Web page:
Dr. RUBIN: Let me actually elaborate on that. I've worked as a poll worker in the last several elections, and I'll be working this time, too. And we had a representative from Diebold in our precinct. And when things went wrong, we asked them for help, and he didn't know how to do it, and I asked him how long he had been working for Diebold, and he said, this is my first day, at the elections.

So, they were going out and hiring contractors to assist with the election, who were starting to work there on Election Day.

FLATOW: My goodness.

Dr. WALLACH: So, let me follow on that as well.


Dr. WALLACH: In addition to - with the lever machines, you could identify broken parts and replace them. Whereas with the electronic voting machines, if we found problems with the software, which is what we did as part of the California top-to-bottom review last summer, a group of computer scientists analyzed all these machines, and found a variety of problems. There are other studies from Ohio, Florida, and elsewhere.

The voting-machine vendors have not been able to get the repairs for these problems fielded yet, because they have to get the machines recertified and retested, and that takes a long time. So, we know about problems, and we can't get them fixed.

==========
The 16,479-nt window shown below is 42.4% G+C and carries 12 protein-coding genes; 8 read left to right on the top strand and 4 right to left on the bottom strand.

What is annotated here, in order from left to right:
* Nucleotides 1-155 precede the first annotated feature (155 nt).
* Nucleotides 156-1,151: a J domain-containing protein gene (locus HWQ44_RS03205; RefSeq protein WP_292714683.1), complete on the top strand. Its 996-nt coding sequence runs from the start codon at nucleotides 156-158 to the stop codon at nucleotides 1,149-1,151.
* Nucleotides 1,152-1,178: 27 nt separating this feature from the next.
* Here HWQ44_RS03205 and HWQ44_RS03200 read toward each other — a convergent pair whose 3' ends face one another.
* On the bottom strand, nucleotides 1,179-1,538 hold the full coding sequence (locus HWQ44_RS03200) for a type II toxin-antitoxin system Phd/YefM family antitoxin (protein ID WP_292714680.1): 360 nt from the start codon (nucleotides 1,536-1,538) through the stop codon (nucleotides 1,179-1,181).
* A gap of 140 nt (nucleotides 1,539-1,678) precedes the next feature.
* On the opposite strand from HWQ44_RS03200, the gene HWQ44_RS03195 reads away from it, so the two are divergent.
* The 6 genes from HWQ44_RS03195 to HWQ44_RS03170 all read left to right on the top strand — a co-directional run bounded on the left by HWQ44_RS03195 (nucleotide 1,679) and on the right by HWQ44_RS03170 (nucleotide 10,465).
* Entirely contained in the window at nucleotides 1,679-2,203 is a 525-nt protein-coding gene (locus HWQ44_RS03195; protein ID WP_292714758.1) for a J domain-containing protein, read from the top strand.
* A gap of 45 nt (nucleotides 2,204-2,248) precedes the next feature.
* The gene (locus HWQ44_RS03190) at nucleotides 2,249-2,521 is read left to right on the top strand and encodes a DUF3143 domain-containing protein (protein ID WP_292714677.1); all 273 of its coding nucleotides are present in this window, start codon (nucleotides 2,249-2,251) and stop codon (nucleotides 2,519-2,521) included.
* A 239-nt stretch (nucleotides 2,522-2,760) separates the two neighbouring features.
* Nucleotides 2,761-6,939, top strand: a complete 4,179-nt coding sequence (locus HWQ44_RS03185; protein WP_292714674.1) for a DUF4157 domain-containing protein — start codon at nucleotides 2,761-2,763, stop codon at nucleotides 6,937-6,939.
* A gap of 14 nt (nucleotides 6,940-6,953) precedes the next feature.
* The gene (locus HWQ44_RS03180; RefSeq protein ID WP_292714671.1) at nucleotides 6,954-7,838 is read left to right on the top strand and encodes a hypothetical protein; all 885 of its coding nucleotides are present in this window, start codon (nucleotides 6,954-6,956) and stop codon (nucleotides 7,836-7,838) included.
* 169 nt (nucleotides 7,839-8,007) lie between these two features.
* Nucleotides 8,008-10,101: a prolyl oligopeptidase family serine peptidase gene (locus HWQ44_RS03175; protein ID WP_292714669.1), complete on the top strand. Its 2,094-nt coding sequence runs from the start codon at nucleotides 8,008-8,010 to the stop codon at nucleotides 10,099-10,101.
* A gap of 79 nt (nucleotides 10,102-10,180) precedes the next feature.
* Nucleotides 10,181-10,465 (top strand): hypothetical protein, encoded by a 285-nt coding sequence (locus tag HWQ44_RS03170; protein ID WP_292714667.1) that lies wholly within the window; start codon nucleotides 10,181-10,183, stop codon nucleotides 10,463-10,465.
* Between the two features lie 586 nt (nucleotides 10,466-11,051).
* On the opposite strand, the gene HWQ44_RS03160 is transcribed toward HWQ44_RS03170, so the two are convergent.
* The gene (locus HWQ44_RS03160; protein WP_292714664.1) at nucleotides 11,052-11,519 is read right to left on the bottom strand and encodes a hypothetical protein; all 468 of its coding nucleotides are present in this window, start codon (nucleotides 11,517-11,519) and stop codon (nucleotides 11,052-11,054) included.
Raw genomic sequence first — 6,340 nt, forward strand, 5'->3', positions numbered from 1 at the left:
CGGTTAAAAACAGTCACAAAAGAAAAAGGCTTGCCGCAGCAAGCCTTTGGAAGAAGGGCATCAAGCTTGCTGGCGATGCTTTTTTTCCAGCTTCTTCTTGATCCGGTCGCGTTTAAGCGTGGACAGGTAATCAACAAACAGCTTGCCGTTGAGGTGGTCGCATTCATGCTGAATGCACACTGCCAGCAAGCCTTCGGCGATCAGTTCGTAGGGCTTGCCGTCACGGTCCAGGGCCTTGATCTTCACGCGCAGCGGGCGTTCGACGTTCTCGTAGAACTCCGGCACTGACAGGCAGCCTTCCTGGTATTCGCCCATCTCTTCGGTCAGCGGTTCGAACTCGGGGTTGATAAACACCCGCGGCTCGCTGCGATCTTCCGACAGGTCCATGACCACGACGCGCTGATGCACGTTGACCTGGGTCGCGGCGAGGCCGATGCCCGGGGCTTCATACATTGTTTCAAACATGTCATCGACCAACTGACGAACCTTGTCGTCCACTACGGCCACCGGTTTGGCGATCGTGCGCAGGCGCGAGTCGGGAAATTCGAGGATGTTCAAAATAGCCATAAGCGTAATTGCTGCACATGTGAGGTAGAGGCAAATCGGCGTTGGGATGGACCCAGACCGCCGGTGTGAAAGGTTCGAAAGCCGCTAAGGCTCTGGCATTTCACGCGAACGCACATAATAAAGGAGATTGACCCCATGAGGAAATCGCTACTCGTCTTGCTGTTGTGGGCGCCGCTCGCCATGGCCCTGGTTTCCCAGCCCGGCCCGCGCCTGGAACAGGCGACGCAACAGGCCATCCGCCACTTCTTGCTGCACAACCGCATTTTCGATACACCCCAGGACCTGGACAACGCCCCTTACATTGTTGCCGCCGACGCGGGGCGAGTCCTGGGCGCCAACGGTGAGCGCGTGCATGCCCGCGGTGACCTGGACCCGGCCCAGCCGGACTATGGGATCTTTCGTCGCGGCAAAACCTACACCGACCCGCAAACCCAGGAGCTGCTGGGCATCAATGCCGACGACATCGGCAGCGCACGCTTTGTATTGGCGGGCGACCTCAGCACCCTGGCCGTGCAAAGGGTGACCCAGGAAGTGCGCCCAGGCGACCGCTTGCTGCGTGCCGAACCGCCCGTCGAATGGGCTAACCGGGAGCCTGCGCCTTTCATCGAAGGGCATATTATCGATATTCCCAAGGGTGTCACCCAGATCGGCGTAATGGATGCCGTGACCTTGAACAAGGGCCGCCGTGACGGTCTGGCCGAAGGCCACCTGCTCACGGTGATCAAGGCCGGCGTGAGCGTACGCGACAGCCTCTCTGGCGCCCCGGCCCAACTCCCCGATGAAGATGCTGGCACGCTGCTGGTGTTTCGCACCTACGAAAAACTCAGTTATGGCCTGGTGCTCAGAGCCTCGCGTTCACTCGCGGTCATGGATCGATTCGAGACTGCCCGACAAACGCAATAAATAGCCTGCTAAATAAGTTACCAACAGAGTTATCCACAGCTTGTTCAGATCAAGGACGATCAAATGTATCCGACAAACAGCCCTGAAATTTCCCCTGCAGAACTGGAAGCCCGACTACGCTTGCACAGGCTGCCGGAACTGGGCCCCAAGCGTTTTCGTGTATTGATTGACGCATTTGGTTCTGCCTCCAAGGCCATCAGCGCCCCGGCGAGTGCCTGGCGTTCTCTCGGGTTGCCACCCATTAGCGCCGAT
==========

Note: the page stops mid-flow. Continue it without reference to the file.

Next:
FLATOW: So, we're actually then leaving the voting process in the hands of the vendors.

Dr. RUBIN: That's right. And it's actually worse than that, because in the lever machines, and I have issues with lever machines as well, but since we're making a comparison, the number of parts that could possibly fail, and the number of things that you need to maintain is much smaller than in a large complex software-based system.

You know, most software-based systems look at your - whether it's your iPhone, or your laptop, or any other application, have regular bug releases and bug fixes. But you can't do this kind of bug fixing on a voting machine, and bugs will be discovered, because like Dan said, the machine will not be certified if you change the software.

And so you're kind of caught between a rock and a hard place, where you know that software bugs are going to become known, and in order to fix them, you would have to recertify the machine which is expensive and takes months.

FLATOW: Mm-hmm. That's interesting. And we're going to come back and talk a lot more about the electronic-voting systems with Dr. Rubin and Dr. Wallach, and also bring on some extra guests. So stay with us, 1-800-989-8255.

Also on Second Life, you can go Science Friday Island, and watch me sit there talking to you and ask a question. We'll get it on the air as fast as we can. Don't go away, we'll be right back. I'm Ira Flatow. This is Talk of the Nation Science Friday from NPR News.

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FLATOW: I'm Ira Flatow. This is Talk of the Nation: Science Friday from NPR News.